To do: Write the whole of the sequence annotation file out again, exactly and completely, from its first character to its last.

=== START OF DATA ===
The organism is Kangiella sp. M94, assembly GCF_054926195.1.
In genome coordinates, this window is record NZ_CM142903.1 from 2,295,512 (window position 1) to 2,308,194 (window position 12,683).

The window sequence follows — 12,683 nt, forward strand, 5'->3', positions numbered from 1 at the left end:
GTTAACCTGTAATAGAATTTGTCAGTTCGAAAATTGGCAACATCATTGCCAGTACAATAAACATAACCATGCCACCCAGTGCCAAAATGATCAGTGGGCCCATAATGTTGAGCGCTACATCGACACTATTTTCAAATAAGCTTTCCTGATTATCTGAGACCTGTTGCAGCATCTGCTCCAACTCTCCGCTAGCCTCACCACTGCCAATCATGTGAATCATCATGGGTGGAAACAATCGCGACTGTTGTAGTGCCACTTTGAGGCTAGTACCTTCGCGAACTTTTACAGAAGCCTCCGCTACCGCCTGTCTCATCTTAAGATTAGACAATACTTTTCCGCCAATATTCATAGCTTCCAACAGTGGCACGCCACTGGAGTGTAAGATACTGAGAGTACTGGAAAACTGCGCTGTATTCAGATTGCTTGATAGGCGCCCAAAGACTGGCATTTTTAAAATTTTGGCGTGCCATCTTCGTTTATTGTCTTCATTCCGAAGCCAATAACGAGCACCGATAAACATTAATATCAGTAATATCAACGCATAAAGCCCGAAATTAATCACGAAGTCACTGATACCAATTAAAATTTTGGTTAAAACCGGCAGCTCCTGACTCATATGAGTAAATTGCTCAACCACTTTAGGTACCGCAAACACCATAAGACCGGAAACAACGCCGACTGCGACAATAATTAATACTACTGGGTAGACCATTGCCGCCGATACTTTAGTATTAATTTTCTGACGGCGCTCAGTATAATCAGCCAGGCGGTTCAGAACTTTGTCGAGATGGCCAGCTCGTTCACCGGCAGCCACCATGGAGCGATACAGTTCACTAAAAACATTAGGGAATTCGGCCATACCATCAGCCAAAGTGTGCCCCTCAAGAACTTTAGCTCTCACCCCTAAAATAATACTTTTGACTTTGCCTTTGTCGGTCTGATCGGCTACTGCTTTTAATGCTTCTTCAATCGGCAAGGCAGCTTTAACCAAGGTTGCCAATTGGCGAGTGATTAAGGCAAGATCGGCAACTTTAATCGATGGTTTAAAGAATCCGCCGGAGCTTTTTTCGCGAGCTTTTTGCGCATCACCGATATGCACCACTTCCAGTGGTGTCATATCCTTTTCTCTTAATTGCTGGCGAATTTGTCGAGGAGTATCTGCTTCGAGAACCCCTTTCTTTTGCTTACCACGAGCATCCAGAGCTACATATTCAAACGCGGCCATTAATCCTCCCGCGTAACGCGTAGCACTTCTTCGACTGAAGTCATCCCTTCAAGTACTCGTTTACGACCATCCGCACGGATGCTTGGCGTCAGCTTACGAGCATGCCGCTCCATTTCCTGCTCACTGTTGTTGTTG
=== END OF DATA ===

The organism is Kangiella sp. M94, assembly GCF_054926195.1.
In genome coordinates, this window is record NZ_CM142903.1 from 2,295,512 (window position 1) to 2,308,194 (window position 12,683).

The window sequence follows — 12,683 nt, forward strand, 5'->3', positions numbered from 1 at the left end:
GTTAACCTGTAATAGAATTTGTCAGTTCGAAAATTGGCAACATCATTGCCAGTACAATAAACATAACCATGCCACCCAGTGCCAAAATGATCAGTGGGCCCATAATGTTGAGCGCTACATCGACACTATTTTCAAATAAGCTTTCCTGATTATCTGAGACCTGTTGCAGCATCTGCTCCAACTCTCCGCTAGCCTCACCACTGCCAATCATGTGAATCATCATGGGTGGAAACAATCGCGACTGTTGTAGTGCCACTTTGAGGCTAGTACCTTCGCGAACTTTTACAGAAGCCTCCGCTACCGCCTGTCTCATCTTAAGATTAGACAATACTTTTCCGCCAATATTCATAGCTTCCAACAGTGGCACGCCACTGGAGTGTAAGATACTGAGAGTACTGGAAAACTGCGCTGTATTCAGATTGCTTGATAGGCGCCCAAAGACTGGCATTTTTAAAATTTTGGCGTGCCATCTTCGTTTATTGTCTTCATTCCGAAGCCAATAACGAGCACCGATAAACATTAATATCAGTAATATCAACGCATAAAGCCCGAAATTAATCACGAAGTCACTGATACCAATTAAAATTTTGGTTAAAACCGGCAGCTCCTGACTCATATGAGTAAATTGCTCAACCACTTTAGGTACCGCAAACACCATAAGACCGGAAACAACGCCGACTGCGACAATAATTAATACTACTGGGTAGACCATTGCCGCCGATACTTTAGTATTAATTTTCTGACGGCGCTCAGTATAATCAGCCAGGCGGTTCAGAACTTTGTCGAGATGGCCAGCTCGTTCACCGGCAGCCACCATGGAGCGATACAGTTCACTAAAAACATTAGGGAATTCGGCCATACCATCAGCCAAAGTGTGCCCCTCAAGAACTTTAGCTCTCACCCCTAAAATAATACTTTTGACTTTGCCTTTGTCGGTCTGATCGGCTACTGCTTTTAATGCTTCTTCAATCGGCAAGGCAGCTTTAACCAAGGTTGCCAATTGGCGAGTGATTAAGGCAAGATCGGCAACTTTAATCGATGGTTTAAAGAATCCGCCGGAGCTTTTTTCGCGAGCTTTTTGCGCATCACCGATATGCACCACTTCCAGTGGTGTCATATCCTTTTCTCTTAATTGCTGGCGAATTTGTCGAGGAGTATCTGCTTCGAGAACCCCTTTCTTTTGCTTACCACGAGCATCCAGAGCTACATATTCAAACGCGGCCATTAATCCTCCCGCGTAACGCGTAGCACTTCTTCGACTGAAGTCATCCCTTCAAGTACTCGTTTACGACCATCCGCACGGATGCTTGGCGTCAGCTTACGAGCATGCCGCTCCATTTCCTGCTCACTGTTGTTGTTG